Young Feminist Discovers Women Can Do Anything Except Care For A Child
Penelope Widmark was raised in a Feminist home. She was told from a young age that she could do and be anything she set her mind to accomplish. She believed she could be an Olympic athlete, a NASCAR driver, the CEO of Ebay, or the President of the United States.
It wasn't until Penelope was a teenager that she learned that there is one thing women have difficulty handling... Motherhood. It was a shock at first. She would have conversations with her mother about social issues. Obviously the topic of abortion would come up. She would ask her mom why so many moms choose to abort their babies. One such conversation is impressed in her memory.
"Well, Penelope... being a mom is hard. Many women aren't ready to be a mother. Look at me. I had hiked across Europe as a college student, acquired a law degree, started my own firm, and become a regional director for Planned Parenthood before I was ready to have a child."
Penelope pushed back, "So changing a diaper and reading to a baby is more difficult than becoming a lawyer?"
Her mom replied, "Well, in a way it is. And you also have to consider how many women don't have a man in their life. I had your father. But many women are on their own. To expect a woman to be able to care for a child on her own is ridiculous."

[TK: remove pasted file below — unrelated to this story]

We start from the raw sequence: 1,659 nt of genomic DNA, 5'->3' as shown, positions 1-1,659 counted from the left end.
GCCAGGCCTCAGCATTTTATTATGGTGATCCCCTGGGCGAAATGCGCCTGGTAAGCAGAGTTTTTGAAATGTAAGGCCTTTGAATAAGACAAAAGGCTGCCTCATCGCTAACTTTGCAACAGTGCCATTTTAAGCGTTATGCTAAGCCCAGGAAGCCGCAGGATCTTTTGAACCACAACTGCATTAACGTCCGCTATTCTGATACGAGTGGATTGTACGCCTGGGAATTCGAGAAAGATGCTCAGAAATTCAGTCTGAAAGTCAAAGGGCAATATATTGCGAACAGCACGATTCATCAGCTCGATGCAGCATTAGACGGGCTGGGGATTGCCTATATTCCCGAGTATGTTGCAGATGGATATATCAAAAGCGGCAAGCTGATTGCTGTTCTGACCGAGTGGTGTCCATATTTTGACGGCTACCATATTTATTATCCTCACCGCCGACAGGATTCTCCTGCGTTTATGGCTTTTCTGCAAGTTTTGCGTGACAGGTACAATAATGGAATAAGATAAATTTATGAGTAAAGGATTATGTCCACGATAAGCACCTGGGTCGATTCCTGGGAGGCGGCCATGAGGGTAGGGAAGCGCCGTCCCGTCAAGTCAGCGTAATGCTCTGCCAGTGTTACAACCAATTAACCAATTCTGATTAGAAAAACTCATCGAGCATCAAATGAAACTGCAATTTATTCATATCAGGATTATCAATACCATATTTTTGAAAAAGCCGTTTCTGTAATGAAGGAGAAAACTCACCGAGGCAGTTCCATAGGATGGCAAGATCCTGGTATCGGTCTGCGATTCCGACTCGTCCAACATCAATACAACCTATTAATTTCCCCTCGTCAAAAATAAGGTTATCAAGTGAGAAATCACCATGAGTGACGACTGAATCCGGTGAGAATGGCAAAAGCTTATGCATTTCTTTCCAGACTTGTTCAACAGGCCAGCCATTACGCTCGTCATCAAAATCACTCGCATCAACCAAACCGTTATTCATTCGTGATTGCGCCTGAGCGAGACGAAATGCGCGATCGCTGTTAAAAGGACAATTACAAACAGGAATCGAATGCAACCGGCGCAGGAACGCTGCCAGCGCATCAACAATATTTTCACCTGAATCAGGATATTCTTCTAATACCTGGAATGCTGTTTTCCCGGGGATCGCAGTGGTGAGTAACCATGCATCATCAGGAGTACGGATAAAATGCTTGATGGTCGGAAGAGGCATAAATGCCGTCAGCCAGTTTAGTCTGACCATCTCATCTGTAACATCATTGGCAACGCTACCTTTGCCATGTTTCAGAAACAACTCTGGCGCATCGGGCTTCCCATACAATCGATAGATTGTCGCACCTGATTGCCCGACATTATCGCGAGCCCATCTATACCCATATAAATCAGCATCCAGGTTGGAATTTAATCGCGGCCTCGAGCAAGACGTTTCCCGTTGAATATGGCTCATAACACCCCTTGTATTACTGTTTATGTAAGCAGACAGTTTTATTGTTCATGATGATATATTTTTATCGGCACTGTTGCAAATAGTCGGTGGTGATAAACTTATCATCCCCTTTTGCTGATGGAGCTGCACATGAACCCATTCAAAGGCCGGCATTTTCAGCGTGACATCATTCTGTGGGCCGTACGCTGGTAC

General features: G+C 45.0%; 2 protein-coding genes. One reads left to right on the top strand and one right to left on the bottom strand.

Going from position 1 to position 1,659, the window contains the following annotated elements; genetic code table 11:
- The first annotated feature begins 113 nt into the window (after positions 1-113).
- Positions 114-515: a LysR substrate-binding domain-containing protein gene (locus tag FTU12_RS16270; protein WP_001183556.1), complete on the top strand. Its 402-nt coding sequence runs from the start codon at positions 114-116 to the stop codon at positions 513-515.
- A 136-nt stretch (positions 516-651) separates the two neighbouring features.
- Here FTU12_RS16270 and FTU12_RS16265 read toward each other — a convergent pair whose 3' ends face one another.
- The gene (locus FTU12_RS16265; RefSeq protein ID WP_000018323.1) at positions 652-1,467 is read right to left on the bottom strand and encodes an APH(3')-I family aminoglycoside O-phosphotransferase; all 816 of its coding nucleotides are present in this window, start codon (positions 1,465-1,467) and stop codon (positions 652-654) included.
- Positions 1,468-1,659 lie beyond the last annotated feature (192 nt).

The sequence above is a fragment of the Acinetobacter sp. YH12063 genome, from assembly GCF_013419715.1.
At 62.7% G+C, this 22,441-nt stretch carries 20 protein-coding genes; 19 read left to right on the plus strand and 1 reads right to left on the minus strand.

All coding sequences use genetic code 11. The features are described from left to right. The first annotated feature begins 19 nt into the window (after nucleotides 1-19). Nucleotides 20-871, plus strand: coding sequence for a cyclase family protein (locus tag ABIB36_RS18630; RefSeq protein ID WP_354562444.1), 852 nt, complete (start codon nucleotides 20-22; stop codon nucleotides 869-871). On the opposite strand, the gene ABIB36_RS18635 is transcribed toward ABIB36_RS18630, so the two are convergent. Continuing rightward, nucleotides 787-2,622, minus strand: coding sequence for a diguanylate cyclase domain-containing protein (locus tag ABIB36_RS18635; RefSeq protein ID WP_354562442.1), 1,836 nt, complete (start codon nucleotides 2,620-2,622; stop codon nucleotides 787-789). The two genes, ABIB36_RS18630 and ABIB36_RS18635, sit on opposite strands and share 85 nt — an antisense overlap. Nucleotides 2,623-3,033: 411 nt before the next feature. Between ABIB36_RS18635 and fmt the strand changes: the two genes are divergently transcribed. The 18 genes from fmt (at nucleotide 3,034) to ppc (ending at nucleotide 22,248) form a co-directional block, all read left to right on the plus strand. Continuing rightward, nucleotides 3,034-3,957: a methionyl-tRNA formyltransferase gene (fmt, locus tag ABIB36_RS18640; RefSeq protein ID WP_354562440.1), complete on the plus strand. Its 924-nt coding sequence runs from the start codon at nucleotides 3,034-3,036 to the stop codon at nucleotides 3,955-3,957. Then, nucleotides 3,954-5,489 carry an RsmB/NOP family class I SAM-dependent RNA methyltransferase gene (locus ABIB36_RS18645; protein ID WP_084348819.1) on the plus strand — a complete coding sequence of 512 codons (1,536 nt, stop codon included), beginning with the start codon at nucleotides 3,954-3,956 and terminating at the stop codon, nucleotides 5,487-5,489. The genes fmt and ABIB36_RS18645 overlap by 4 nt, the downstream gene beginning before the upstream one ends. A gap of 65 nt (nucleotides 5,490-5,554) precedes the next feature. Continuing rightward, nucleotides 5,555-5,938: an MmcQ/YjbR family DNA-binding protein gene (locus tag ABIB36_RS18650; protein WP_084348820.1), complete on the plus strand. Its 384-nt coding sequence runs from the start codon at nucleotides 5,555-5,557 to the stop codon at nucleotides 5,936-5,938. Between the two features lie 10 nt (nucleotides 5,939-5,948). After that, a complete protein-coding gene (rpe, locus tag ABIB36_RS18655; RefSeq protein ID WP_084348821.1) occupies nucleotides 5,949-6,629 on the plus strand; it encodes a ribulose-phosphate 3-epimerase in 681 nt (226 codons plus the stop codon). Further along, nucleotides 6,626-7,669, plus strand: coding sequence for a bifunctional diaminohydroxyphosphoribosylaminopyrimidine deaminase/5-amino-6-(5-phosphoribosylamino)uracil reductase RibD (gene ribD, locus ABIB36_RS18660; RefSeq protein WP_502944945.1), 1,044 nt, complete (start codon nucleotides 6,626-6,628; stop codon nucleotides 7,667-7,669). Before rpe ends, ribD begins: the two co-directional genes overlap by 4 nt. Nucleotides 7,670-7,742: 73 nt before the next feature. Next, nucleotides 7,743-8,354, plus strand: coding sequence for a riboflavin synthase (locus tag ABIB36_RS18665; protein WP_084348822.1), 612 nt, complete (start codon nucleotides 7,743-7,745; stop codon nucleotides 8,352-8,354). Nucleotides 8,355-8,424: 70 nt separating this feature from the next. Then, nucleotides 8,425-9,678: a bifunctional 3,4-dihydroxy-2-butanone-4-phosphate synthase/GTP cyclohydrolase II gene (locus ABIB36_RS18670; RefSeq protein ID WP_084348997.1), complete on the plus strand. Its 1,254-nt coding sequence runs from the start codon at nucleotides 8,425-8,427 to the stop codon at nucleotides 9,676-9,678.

"But I thought you always said that women don't need men," queried Penelope.
Her mom was getting a little testy by now. "It is complicated. We don't need men until they become a good excuse. Plus, pregnancy is no easy task. Being pregnant is one of the most dangerous things a woman can do. The mortality rate of mothers-to-be is extremely high in America. Have you ever heard of a lawyer dying during a court case?"
"No," answered Penelope. "But then, I've never known a woman to die during pregnancy. And we know a lot of women who had babies. How many women have you known to die during pregnancy?"
At this point her mom stood up, looked at her and with exasperation yelled, "NONE! I don't know of any. I just know what our brochures say. You know what else I don't know? I don't even know who you are anymore. I've raised you better than to ask such questions."
While her mother's answers don't make sense, Penelope fearlessly presses on and doubles down on her efforts to gain entrance into the astronaut program. The only thing in the entire world she fears now is facing motherhood.